A bipartisan proposal to overhaul the nation’s immigration system received mixed reaction Tuesday as some details emerged.
The Senate bill, which is expected to be released in full today, would put an estimated 11 million immigrants living in the country illegally on a 13-year path to U.S. citizenship. Doing so would cost each eligible immigrant $2,000 in fines and fees, and would begin only after steps are taken to secure the border, according to an outline released Tuesday.
Mike Gempler, executive director of the Yakima-based Washington Grower’s League, said he generally favors the legislation, but was hesitant to make a full assessment prior to the release of the entire bill. Earlier this year, Gempler’s organization — along with other nonprofits, businesses and former government officials — signed the Washington Compact encouraging Congress to take action this year.
“It looks like it’s going to offer a lot of opportunities for people to come here to work and makes it a lot easier to do so,” Gempler said.
But skepticism comes from very different viewpoints. Bob West, the leader of the conservative group Grassroots Yakima, which adamantly opposes a path to citizenship for undocumented immigrants, and Maria Cuevas, a professor of Chicano studies at Yakima Valley Community College and proponent of comprehensive immigration reform, both said the bill is weak.
Based on the outline, which would give those who qualify a 10-year provisional legal status under which they could work in the United States but not apply for federal benefits, Cuevas said it favors employers over immigrants and their families.
After 10 years, they could seek green cards conferring permanent legal status, and three years after that they could petition for citizenship. Immigrants would be barred from seeking citizenship if they have been convicted of a felony or three or more misdemeanors, and no one who arrived after Dec. 31, 2011, would be eligible under the legislation.
“All the emphasis is on keeping people out but providing a more palatable way for employers to access immigrant labor,” Cuevas said.
A major emphasis of the bill is to increase the number of green cards issued for employment to about 45 to 50 percent, whereas currently only about 15 percent are issued for employment purposes and the vast majority stem from family ties.
West said the legislation would make it easier for more foreign workers to take jobs that could otherwise be filled by U.S. residents and citizens who are currently unable to find work. He said provisions that would require Homeland Security to spend billions in improving security along the Mexico border would take too long to implement and are likely empty promises.
“As bad as the outline looks, it looks like it may be sugar-coated compared to the actual bill,” West said.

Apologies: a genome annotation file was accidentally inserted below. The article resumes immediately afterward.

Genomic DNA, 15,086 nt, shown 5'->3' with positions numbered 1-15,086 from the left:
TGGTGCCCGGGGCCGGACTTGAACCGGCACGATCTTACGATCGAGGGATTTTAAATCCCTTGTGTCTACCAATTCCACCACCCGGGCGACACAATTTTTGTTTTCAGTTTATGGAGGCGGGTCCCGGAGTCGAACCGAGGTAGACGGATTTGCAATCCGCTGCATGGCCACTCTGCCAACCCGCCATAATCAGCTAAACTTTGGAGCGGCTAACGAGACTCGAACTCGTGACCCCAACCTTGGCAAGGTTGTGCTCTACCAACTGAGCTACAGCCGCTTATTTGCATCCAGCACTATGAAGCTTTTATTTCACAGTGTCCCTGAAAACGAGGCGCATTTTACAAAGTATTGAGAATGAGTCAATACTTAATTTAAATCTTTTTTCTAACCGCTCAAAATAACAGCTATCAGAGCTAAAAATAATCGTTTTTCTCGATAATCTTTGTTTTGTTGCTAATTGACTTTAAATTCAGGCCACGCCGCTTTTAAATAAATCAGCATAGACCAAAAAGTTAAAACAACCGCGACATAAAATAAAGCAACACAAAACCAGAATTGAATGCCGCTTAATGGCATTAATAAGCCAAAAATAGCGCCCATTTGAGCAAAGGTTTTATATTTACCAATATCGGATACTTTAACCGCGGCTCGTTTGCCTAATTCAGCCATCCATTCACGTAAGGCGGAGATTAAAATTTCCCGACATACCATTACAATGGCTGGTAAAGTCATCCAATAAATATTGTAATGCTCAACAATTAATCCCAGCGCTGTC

Under the proposal, employers nationwide would be under a mandate to implement within five years E-Verify, a free federal database that checks the legal work eligibility of job-seekers.
Gempler said he believes some parts of the legislation are purely political, such as the requirement to increase border security, because security has already been increased in recent years while illegal crossings have declined. On the other hand, he said a 13-year path to citizenship, which some groups attacked as arbitrary, is fair.
“Citizenship is a big deal and it doesn’t just get handed out,” Gempler said. “I don’t think it’s too long.”
Cuevas said the number represents another bureaucratic obstacle for immigrants who came here illegally because the system was already too difficult to navigate. She said the long time frame doesn’t ease confusion for them or their families.
“Their whole lives are sort of based on contingency,” Cuevas said. “How do you plan for a future if you don’t know if you’re going to be here?”
West believes the bill is too generous.
“You get to keep your job and you get to stay here,” West said. “In our vernacular, that’s amnesty.”
The bill represents the first major attempt by Congress to reform the country’s immigration system since 2007, when a bipartisan effort failed, also in the Senate. President Barack Obama also issued a statement Tuesday, saying it is mostly reflective of his goals.
“This bill is clearly a compromise, and no one will get everything they wanted, including me,” Obama said in the news release. “But it is largely consistent with the principles that I have repeatedly laid out for comprehensive reform.”
In a statement issued to the Yakima Herald-Republic late Tuesday, a spokesman for Democratic Sen. Maria Cantwell said she was “encouraged” by the proposal.
“She supports comprehensive immigration reform that restores common sense to the immigration system by strengthening border security and developing a realistic plan for the millions of undocumented immigrants here in America,” the spokesman said.
Attempts to get comments from U.S. Sen. Patty Murray, D-Wash., and Rep. Doc Hastings, R-Pasco, were unsuccessful.
The Senate Judiciary Committee will hold hearings on the bill Friday and Monday and likely move to amend and vote on it in May, with action on the Senate floor expected later in the summer.
• Information from The Associated Press was used in this report.
• Mike Faulk can be reached at 509-577-7675 or email@example.com. Follow him on Twitter at twitter.com/Mike_Faulk.